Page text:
Air-India 707 crash high on Mt Blanc 1966: Chamonix police archives

Earlier this month the Airbus vice president product safety operations, Michel Guerard, chaired a media discussion of a company commissioned analysis of air crash statistics that may make them more relevant to the public interest.

It identified two key statistics, fatal accidents and hull losses per million flights per year, or per their ten year rolling averages, that reflect the core safety performance of mass air transport.

Their general acceptance would end such anomalies as Concorde having been considered the world’s safest as well as fastest jet in service right up to when one of 13 of operational status crashed, thus simplistically causing it be described as the world’s least safe jet airliner at any speed.

(This is not to diminish in any way the awful tragedy of that crash near Paris Charles de Gaulle in 2000.)

Fatal accidents per million flights since 1958: From the report

The statistical approach Michel Guerard and his colleagues presented was all about focusing on the large scale measures of risk and safety performance that affect well over 95 percent of jet engine flown air travellers in the present.

The paper discussed can be found here. It makes some compelling points, especially in its assigning statistical insignifance to types of airlines that no longer collectively perform at least one million flights per year.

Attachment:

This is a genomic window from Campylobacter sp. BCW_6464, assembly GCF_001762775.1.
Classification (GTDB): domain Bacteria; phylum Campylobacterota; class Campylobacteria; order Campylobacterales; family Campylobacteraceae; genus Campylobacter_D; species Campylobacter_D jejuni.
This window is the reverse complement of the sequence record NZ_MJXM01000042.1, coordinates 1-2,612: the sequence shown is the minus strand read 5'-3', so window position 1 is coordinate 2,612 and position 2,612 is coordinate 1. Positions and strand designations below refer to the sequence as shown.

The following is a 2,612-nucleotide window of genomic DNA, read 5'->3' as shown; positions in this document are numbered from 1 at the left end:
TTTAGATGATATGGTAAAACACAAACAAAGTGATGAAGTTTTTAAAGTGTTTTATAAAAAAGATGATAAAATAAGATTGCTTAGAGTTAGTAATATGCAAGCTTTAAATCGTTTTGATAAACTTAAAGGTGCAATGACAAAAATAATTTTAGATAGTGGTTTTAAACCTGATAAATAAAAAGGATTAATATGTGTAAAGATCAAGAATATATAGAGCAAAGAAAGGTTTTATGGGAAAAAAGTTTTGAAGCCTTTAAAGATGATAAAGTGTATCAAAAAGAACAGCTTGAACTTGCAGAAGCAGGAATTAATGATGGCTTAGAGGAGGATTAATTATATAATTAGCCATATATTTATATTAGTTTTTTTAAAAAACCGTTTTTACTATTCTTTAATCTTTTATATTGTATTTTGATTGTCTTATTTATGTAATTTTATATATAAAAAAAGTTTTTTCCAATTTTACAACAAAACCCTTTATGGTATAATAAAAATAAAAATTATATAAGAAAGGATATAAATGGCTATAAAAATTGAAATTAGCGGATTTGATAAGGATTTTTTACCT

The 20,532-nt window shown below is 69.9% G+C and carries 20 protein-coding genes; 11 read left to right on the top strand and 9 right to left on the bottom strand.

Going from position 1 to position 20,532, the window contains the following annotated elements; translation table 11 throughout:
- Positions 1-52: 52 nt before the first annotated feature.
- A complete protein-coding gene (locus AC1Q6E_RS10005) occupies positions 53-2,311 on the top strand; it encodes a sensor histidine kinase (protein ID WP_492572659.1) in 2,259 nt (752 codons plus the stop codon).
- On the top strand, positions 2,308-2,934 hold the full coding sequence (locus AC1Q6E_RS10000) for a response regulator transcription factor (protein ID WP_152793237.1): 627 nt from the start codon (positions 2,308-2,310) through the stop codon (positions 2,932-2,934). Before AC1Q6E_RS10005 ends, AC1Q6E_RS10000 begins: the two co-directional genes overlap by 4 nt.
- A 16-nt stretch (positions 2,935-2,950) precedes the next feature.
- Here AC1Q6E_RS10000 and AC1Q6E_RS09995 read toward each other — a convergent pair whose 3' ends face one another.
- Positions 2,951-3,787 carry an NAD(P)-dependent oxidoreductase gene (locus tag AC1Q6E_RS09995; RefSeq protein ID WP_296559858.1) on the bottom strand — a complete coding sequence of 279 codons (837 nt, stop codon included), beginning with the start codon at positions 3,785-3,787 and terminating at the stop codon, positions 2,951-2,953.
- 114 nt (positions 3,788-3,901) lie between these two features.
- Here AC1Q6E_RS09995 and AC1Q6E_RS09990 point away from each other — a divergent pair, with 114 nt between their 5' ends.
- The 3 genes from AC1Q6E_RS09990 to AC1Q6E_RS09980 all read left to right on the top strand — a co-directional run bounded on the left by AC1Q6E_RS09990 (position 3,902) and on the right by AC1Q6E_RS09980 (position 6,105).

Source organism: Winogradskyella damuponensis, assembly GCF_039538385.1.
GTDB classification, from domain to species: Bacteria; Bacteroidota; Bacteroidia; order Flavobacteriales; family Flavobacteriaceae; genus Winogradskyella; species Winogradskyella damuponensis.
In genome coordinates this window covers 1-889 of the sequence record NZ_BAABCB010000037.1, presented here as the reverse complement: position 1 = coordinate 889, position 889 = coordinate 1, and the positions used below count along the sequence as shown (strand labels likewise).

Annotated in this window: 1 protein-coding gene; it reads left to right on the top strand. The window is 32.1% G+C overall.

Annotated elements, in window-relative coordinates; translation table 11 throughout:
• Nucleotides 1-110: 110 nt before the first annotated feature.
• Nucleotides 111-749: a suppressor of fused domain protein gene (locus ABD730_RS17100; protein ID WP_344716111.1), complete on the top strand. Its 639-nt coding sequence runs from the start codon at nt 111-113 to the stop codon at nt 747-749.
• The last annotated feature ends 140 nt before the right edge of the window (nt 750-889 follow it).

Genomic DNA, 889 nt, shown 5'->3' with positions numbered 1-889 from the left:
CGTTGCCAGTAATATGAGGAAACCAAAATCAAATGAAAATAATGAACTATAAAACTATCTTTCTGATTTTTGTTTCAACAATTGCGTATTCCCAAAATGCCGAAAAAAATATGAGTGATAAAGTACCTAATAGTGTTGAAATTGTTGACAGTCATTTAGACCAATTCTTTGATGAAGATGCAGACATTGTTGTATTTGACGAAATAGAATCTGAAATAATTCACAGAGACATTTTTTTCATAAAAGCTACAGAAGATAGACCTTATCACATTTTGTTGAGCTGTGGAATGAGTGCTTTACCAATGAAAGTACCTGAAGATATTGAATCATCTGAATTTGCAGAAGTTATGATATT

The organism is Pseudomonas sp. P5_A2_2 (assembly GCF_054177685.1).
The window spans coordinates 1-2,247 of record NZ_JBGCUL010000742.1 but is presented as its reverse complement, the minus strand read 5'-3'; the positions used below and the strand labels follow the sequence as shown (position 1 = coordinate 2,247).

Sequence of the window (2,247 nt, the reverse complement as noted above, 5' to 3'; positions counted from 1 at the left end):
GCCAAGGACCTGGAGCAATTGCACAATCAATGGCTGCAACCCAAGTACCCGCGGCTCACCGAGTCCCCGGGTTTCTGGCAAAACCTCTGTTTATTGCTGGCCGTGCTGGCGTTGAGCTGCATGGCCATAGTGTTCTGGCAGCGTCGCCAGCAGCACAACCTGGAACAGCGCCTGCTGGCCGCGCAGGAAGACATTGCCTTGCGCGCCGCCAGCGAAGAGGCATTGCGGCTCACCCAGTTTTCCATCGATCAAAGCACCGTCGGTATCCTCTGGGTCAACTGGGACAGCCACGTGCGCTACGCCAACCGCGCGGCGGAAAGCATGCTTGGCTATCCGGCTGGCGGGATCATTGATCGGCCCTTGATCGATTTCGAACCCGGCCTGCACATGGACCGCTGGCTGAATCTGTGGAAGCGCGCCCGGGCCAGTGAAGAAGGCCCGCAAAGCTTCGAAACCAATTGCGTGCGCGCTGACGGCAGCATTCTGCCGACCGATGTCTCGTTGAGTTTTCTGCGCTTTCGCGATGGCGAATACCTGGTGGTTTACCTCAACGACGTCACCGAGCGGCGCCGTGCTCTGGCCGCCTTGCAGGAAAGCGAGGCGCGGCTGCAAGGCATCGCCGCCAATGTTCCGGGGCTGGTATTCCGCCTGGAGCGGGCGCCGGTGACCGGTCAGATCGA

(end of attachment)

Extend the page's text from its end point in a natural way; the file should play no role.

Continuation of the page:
Such airliner types, although rarer in service by the month, are of course highly significant risk factors to those that might have to fly on them,  and the more so where their remaining applications tend to be in central Africa or other parts of the world where the public administration of air safety may be compromised or nor existant.

Competency, age and participation of aircraft involved in commercial flight since 1958

This study by Airbus makes it easy for readers to draw their own conclusions as to geographical and administrative risk, but it doesn’t put it up in lights with flashing arrows!

The combination of older aircraft, lesser quality airport infrastructure, dubious regulatory oversight, and opportunistic corporate structures and short termism aren’t on the reports pages, but nevertheless leap off them for anyone who has to use such air services.

Commercial Aviation Accidents 1958-2013 A statistical analysis dates from the start of the second and enduring scheduled jet age in the western world. That is about 10 years before the number of flights operated by the world’s fleet of first generation jets like the 707s, DC-8s, Caravelles, 737s and 727s reached a million flights per year, compared to 29 million flights, in much higher average capacity aircraft, in calendar year 2013.

It excludes turbo-prop aircraft of any era, all non-western designs (from the USSR, latter day CIS and China) and crashes caused by terrorism such as 9/11, suicides, and military incidents such as the shooting down of Korean Airlines flight 007 over eastern Siberia in 2003 or the Vincennes atrocity in the Straits of Hormuz in 1988. Corporate jet accidents are also excluded.